Navigating Modern Teen Challenges

Download Article

Download a PDF version of this full article.

Navigating Modern Teen Challenges
Insights on Mindful Parenting

By: James Koo 

Children today may not have to walk a mile in the snow to get to school, but growing up is arguably harder than ever. Adolescents and teens have new challenges, such as every action being tracked publicly online, the consequences of missing half of their formative school years from COVID, or being asked for nude pictures by the person they’re dating online.  Similarly, the challenges of parenting haven’t gotten any easier either. I’ve served as an overseas Adolescent Support and Counseling Services (ASACS) counselor for military children for nearly 15 years, and I’d like to offer parents a few core principles to better navigate these modern teen challenges while continuing to maintain a healthy parent/child relationship.   

Have Open and Honest Dialogue  

When I ask parents if they’ve had the chance to talk to their child(ren) about controversial topics, I often get an answer: “No, but they know better.” Nearly every five-year-old will tell you that it’s not good to lie, steal, or smoke — yet I promise you, the juvenile delinquents I’ve worked with in the past “knew better,” too. Despite “knowing better,” teens by nature will engage in impulsive thinking and behaviors much more so than adults, and a thought that should send shivers up your spine: If they’re not learning about drugs/alcohol from you, they’re going to be learning about it from some random website they’re pulling up on their phone at two in the morning. Much of this can be remedied by having open and honest dialogue with your child—we can’t prevent all “accidents of youth” from happening, but creating a safe space for dialogue will hopefully deter some of their bad decisions from worsening.  

Don’t Pull Rank 

I feel much better when my parents say, “I’m the parent. You have to listen to what I say, and no talking back!” said no teenager ever. Sometimes, talking back can be a sign of disrespect, but arguably, cutting off one’s voice is worse and can stop someone from speaking up when needed. Unsurprisingly, the majority of teens that I’ve worked with who feel like they don’t have a strong relationship with their parents are also those who “don’t talk back.” Remember, the point of parenting is to help launch our children into adulthood, and part of being an adult is to teach people how to learn and listen to one another, even if we don’t necessarily like what we’re hearing.  

Zero Plus Zero Will Always Equal Zero  

This isn’t a math lesson but instead a reminder that the same questions will always lead to the same answers. In terms of parenting, if you’re trying to get a different response from your child, be mindful of what already doesn’t seem to work. I get comments from parents, such as, “She never wants to talk!” or “When I ask her how her day was, she just gives me one-word answers.” Similarly, parents often admit that they only ask their teenagers when they come home or during dinner. I suggest finding ways to ask the question differently and/or under different circumstances—sometimes, the most powerful conversations can occur during the five-minute car ride to soccer practice.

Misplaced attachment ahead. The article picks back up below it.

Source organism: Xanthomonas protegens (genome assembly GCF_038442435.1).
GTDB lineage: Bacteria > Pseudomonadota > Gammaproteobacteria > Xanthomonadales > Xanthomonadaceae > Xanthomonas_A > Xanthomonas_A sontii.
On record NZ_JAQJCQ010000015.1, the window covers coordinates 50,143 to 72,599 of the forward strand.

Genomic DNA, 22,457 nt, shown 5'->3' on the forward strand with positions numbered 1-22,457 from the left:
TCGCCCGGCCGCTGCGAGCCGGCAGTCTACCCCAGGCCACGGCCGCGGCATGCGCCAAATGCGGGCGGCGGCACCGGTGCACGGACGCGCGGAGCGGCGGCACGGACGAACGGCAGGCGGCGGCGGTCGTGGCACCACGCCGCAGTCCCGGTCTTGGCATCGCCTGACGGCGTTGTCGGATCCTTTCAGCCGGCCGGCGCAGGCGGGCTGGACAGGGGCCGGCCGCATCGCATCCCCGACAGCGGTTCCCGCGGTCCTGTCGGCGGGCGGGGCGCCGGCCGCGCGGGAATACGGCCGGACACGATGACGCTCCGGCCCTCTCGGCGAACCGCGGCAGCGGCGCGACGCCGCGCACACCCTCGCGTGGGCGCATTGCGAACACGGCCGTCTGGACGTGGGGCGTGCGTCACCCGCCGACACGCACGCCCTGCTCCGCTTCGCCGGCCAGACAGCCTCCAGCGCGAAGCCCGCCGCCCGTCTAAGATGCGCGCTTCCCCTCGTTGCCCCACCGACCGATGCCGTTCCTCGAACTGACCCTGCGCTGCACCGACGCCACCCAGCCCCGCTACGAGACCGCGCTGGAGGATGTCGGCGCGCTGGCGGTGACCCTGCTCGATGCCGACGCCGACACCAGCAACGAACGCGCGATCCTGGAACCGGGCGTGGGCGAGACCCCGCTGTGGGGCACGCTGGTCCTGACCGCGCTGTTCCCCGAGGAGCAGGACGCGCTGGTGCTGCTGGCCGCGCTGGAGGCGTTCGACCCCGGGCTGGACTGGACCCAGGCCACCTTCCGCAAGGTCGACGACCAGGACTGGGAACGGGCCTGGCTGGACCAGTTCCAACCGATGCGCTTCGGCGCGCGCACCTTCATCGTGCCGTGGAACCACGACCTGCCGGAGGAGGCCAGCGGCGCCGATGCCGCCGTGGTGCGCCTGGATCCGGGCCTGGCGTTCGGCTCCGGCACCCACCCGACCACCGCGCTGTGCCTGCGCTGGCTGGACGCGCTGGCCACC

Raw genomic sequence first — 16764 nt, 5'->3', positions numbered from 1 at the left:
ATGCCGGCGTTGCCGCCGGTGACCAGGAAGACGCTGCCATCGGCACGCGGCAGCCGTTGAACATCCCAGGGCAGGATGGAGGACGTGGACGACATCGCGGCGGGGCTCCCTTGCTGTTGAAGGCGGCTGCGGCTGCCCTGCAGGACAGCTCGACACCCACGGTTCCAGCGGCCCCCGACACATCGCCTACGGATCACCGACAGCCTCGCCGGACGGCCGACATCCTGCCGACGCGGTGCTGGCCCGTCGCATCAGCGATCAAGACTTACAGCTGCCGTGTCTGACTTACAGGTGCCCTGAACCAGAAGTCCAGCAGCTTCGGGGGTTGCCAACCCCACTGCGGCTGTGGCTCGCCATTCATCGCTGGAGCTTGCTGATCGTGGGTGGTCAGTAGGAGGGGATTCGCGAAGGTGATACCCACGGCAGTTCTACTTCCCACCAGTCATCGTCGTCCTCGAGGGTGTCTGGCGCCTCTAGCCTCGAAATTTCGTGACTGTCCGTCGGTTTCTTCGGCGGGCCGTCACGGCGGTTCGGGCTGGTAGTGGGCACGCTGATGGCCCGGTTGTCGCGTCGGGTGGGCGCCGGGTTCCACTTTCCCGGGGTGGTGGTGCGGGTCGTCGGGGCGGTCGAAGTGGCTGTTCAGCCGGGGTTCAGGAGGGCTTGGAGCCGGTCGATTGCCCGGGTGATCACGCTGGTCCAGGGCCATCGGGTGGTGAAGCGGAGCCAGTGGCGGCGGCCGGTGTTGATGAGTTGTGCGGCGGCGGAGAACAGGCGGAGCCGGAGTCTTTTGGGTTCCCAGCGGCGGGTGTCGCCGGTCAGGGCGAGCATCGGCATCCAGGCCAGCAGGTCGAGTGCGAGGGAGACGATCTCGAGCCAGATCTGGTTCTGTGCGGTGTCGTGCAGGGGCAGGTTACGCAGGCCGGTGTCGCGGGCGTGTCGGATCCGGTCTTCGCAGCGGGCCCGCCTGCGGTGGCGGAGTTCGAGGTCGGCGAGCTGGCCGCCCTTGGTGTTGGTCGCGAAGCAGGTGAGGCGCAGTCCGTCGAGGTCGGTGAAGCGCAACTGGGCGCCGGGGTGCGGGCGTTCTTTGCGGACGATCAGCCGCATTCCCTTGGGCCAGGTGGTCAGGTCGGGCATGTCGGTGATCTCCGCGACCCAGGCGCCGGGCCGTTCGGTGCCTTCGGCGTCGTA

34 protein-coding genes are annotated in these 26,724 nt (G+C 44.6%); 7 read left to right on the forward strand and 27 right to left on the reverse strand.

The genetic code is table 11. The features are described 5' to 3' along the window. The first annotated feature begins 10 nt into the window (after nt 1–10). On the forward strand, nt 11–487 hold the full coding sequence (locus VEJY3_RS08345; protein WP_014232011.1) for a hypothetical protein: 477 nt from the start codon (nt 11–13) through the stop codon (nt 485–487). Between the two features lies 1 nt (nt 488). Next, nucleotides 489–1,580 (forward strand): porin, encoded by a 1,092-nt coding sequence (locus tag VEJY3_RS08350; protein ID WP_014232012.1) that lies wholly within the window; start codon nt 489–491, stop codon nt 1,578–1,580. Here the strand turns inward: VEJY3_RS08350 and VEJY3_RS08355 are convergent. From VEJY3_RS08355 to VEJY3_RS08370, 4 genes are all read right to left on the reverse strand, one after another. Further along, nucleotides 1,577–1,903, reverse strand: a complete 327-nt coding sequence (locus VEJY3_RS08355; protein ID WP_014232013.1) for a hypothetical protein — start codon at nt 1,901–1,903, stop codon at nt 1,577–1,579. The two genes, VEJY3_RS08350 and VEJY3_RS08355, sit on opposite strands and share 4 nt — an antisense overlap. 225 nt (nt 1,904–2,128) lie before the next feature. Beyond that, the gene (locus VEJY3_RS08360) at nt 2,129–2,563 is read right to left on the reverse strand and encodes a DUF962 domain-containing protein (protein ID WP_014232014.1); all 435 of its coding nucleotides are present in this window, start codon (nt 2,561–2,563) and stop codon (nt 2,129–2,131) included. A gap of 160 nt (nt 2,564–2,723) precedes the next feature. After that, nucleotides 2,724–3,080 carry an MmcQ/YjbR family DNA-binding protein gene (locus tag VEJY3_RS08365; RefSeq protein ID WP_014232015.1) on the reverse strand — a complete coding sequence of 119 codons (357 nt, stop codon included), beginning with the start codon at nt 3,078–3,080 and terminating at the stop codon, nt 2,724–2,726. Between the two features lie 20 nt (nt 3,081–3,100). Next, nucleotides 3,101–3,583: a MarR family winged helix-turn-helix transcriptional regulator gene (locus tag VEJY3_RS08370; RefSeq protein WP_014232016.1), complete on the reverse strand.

Get Uncomfortable 

If you find yourself dreading having a difficult conversation with your child (e.g., sex or drugs), remind yourself that it’s OK—every parent who’s had to have a conversation with their child has probably felt the same way. The stress you may be experiencing is a signal that you’re truly doing something new, and I often encourage parents to start embracing the uncomfortable moments with their teenagers—this is a sign that they’re doing something significant and something that could lead to a positive result.    

We can all agree parenting isn’t easy. Growing up in today’s world has become incredibly hard, but holding onto some core tenets as a parent can and will make things easier. If you’re experiencing difficulties with anything I’ve previously outlined, ask your school if they have an ASACS counselor who will be ready and willing to help.  

About the Author

James Koo been overseas with the ASACS program since 2011 and has been a ASACS clinical supervisor for both the Asia-Pacific region as well as the Germany-Bavaria region, which he is currently located now. Additionally, he has spent his career focusing on child protective services, domestic violence batterer’s intervention, and DEI initiatives.